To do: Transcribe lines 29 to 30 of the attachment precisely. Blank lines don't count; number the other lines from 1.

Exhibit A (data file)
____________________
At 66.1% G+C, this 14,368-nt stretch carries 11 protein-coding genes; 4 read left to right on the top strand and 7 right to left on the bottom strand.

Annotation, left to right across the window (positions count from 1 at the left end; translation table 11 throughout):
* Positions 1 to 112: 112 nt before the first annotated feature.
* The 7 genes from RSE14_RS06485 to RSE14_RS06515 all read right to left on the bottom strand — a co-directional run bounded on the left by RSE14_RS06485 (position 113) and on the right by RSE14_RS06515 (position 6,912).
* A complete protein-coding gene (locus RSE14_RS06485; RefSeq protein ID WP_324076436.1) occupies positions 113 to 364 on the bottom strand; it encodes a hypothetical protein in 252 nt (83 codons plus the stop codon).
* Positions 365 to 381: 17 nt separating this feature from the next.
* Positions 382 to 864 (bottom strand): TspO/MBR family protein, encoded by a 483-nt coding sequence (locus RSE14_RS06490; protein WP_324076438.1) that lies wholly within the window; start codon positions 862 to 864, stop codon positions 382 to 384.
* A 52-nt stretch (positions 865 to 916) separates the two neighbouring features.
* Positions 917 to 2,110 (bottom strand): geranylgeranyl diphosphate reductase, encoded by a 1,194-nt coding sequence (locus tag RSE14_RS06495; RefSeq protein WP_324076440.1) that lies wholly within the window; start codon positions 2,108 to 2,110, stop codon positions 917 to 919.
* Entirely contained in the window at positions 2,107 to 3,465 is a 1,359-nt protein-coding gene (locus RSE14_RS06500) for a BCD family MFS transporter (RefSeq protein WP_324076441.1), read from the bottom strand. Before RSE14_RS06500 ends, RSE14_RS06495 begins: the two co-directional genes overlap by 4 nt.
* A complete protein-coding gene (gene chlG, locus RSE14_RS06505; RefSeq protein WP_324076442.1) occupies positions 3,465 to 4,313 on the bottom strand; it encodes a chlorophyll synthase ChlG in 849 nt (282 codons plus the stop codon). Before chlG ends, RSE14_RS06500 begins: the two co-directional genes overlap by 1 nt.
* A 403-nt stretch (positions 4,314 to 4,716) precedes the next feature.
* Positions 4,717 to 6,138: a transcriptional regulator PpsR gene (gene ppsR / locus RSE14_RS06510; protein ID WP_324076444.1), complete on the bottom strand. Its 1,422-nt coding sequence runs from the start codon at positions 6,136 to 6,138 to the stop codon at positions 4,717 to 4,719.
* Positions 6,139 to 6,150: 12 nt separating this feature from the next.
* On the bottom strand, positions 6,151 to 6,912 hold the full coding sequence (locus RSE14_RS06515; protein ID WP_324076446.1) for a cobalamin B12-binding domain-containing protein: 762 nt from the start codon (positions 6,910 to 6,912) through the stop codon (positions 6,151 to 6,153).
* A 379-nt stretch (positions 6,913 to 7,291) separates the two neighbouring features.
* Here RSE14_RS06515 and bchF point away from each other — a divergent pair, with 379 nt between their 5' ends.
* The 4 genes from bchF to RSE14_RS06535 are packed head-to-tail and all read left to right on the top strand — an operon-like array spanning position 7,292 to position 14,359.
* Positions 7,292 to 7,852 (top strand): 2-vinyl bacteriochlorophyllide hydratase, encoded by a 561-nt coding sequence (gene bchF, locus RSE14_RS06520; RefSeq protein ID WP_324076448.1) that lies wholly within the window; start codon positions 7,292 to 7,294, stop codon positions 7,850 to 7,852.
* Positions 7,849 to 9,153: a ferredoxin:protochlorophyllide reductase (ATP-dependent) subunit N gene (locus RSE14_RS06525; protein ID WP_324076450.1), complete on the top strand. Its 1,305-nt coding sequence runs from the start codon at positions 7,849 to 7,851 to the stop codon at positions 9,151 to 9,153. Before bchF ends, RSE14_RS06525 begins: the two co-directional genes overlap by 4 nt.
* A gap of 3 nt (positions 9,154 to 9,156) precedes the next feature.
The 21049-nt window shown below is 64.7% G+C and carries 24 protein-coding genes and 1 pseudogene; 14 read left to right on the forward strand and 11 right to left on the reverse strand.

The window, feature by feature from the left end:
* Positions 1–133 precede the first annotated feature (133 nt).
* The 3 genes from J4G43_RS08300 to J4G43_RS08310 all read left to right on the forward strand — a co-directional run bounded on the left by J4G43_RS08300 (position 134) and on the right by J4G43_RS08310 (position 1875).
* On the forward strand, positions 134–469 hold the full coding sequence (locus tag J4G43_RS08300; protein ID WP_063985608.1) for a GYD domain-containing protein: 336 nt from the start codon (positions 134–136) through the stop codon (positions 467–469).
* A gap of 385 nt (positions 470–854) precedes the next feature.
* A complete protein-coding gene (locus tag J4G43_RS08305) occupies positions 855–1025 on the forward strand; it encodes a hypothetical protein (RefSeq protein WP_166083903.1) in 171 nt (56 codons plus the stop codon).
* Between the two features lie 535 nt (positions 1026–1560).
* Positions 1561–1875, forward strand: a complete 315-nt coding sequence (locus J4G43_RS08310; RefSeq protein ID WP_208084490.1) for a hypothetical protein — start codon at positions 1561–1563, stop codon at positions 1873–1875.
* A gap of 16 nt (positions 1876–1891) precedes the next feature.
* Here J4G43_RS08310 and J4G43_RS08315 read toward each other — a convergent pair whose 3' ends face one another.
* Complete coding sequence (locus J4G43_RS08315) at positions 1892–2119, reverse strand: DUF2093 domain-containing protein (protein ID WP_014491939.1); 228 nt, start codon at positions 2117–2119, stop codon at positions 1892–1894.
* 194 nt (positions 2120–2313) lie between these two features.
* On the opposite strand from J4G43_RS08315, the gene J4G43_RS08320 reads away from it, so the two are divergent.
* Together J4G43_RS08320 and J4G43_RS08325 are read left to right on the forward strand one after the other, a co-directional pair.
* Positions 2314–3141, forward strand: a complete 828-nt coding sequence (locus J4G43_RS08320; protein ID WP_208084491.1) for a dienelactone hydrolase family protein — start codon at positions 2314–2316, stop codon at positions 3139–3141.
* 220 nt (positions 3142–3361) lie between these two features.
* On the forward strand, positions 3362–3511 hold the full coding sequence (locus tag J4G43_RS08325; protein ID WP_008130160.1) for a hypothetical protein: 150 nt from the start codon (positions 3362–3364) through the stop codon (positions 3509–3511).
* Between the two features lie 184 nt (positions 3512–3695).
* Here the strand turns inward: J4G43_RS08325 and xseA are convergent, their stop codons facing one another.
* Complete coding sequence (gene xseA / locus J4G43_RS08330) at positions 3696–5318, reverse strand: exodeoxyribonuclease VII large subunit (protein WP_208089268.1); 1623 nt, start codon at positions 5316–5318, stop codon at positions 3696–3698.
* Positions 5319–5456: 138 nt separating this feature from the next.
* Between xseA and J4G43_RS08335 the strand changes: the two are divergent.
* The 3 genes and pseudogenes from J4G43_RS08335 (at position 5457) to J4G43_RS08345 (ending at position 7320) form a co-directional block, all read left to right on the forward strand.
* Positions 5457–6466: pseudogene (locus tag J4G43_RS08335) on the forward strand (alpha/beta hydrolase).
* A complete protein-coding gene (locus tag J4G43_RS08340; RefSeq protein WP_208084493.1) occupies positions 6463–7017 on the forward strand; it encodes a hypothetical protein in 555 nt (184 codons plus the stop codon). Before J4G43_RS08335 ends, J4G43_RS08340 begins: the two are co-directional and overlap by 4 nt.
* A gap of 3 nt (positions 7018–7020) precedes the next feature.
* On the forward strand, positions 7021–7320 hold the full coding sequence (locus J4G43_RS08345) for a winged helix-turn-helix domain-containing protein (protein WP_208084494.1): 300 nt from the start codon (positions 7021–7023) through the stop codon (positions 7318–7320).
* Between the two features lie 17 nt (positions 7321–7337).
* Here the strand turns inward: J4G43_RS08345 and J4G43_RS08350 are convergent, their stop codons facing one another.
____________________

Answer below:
* Between the two features lie 535 nt (positions 1026–1560).
* Positions 1561–1875, forward strand: a complete 315-nt coding sequence (locus J4G43_RS08310; RefSeq protein ID WP_208084490.1) for a hypothetical protein — start codon at positions 1561–1563, stop codon at positions 1873–1875.